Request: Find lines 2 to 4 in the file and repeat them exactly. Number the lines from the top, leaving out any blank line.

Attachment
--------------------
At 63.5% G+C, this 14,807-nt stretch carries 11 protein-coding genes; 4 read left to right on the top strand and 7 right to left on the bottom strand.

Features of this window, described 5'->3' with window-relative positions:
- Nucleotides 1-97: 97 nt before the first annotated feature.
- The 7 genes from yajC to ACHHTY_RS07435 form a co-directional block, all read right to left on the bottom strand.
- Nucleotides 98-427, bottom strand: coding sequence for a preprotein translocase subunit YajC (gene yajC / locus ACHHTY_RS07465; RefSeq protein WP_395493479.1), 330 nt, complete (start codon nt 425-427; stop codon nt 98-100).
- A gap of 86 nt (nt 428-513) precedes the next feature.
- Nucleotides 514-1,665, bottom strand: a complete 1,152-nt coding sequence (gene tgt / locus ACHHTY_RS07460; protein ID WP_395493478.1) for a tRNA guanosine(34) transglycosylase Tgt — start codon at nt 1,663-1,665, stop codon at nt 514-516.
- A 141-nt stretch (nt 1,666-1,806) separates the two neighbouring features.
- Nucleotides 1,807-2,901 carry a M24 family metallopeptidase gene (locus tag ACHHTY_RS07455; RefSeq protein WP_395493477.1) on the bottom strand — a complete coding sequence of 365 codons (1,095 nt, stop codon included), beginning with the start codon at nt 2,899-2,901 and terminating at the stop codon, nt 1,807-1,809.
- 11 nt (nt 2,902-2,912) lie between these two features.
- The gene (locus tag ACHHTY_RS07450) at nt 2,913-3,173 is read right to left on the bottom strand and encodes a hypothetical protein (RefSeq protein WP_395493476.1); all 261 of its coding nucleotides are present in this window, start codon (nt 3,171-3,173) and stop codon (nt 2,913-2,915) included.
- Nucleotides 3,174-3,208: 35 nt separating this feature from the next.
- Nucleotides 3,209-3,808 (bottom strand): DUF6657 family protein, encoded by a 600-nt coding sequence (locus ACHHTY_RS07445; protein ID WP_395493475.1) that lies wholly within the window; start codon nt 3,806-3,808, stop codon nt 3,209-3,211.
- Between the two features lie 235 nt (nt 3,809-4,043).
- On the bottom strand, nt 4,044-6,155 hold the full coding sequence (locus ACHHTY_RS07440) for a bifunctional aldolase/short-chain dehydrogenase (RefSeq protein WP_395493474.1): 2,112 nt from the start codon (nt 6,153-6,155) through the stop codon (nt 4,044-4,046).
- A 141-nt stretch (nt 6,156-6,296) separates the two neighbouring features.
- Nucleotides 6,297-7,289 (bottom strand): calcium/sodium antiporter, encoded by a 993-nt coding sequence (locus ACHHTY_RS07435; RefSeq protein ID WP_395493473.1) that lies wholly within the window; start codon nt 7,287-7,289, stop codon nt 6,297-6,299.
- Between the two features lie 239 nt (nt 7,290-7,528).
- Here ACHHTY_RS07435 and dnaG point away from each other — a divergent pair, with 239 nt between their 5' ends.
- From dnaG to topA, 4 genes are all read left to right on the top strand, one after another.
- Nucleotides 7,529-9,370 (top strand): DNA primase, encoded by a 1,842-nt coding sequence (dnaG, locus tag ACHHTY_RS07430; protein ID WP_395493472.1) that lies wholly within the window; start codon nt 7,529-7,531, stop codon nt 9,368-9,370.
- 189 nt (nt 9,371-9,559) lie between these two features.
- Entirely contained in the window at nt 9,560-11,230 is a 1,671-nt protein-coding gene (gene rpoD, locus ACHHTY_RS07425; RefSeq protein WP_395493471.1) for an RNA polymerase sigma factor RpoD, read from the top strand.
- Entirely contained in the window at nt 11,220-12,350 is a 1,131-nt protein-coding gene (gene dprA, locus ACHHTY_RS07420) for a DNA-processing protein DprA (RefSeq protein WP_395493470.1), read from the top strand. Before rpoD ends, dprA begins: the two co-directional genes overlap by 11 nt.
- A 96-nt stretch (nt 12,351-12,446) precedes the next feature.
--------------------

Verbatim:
Features of this window, described 5'->3' with window-relative positions:
- Nucleotides 1-97: 97 nt before the first annotated feature.
- The 7 genes from yajC to ACHHTY_RS07435 form a co-directional block, all read right to left on the bottom strand.